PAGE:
IMB Trustees and My Beef
My beef with the trustees is doctrinal. I disagree with their theology, or specifically the new guidelines that have enacted regarding baptism and prayer languages. The purpose of posting trustee contact information was primarily so that Southern Baptists could write to inquire of the justification for these changes. In addition, they could also ask about the Burleson issue.
In an effort to present my thoughts on this matter, I submitted an essay to the Baptist paper in my state. Whether they will publish it is uncertain. However, I have decided to post it here so that you may understand my differences with the IMB trustees. The article is not a full-fledged argument. In order to make it publication worthy, I had a word limit. Therefore, there are some issues that are not fully developed, but this was for the sake of publication. Below is the article that was submitted yesterday:
As Baptists, we call ourselves a “People of the Book”. We pride ourselves on our desire to conform to the whole counsel of Scripture when it comes to our religious practices and to the teachings of the New Testament in matters of church life. In addition, Baptists have consistently been a confessional people. Confessions express shared beliefs among a cooperating group of believers or churches. Southern Baptists have composed three confessions in our one 160 year history, the most recent being 2000’s revised Baptist Faith and Message (BFM2000). What happens, though, when some Baptists begin to redefine core doctrines of our faith in a way that does not adhere to Biblical teachings or with our most recent confession? Could some Baptists formulate guidelines/beliefs that overstep the Bible or our confession?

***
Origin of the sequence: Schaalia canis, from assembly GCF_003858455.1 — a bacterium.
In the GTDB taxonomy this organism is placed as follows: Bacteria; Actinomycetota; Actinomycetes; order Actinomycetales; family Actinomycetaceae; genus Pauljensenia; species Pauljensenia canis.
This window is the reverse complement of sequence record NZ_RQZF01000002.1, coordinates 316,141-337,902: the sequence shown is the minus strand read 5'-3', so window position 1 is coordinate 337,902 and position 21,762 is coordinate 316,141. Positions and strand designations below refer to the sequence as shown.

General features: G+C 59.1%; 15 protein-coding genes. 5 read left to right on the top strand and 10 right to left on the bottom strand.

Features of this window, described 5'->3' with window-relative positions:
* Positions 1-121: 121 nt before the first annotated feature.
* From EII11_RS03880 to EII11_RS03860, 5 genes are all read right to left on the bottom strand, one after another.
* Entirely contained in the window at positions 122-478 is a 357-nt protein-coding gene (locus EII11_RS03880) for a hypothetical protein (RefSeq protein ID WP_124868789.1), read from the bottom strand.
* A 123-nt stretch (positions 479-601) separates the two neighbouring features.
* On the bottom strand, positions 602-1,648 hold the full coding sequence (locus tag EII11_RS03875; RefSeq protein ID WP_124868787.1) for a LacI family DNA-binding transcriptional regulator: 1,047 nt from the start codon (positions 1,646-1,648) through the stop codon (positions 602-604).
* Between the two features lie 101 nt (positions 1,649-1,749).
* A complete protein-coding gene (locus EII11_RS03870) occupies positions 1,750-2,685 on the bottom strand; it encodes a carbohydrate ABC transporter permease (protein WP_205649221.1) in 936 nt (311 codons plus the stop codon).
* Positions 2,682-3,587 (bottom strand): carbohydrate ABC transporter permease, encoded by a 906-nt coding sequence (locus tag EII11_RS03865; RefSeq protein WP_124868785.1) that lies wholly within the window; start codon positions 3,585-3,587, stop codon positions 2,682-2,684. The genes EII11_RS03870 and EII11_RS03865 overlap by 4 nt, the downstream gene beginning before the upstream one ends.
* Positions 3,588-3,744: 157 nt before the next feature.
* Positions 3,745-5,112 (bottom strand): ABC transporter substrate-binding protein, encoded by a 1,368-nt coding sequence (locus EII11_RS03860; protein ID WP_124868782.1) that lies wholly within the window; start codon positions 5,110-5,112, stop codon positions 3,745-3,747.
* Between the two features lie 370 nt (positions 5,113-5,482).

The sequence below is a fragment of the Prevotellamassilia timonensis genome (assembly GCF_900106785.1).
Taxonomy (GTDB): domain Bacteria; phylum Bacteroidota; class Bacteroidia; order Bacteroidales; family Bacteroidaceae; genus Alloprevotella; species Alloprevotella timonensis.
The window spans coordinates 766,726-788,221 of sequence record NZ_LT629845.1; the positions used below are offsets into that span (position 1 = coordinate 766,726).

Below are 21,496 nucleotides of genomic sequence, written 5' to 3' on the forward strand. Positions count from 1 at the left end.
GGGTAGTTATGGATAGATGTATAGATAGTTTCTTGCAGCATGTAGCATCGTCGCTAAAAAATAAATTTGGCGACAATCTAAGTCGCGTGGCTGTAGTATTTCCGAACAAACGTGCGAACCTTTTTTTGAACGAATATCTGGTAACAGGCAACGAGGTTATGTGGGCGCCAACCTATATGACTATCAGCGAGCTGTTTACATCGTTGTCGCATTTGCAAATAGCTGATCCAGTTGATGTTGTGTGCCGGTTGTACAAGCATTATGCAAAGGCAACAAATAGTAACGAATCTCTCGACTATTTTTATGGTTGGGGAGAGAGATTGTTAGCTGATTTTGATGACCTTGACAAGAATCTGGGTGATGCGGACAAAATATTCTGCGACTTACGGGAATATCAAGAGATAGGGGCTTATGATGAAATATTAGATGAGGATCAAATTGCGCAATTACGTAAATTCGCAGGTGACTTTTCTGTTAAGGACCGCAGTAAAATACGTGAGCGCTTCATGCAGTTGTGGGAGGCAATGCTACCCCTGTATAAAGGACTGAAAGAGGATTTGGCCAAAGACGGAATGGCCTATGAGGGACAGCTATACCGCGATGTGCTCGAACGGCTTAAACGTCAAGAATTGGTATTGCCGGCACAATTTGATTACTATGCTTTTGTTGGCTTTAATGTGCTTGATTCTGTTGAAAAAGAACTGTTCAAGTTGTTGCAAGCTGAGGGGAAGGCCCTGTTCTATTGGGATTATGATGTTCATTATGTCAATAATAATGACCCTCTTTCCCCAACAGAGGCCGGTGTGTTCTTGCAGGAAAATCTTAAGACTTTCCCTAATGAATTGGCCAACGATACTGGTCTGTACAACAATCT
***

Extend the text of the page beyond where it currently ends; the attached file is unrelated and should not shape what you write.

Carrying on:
This scenario is exactly what has happened recently. In November 2005, the trustees of the International Mission Board (IMB) voted to change certain policies regarding the requirements for missionary candidates. In an effort to narrow the requirements for missionary candidates, trustees revised their understanding of the issue of private prayer language and what constitutes proper baptism. The size of this article does not allow for me to provide an in-depth analysis of the entire situation. Instead, I will focus specifically on why I believe the changes to candidate baptism requirements should be revoked.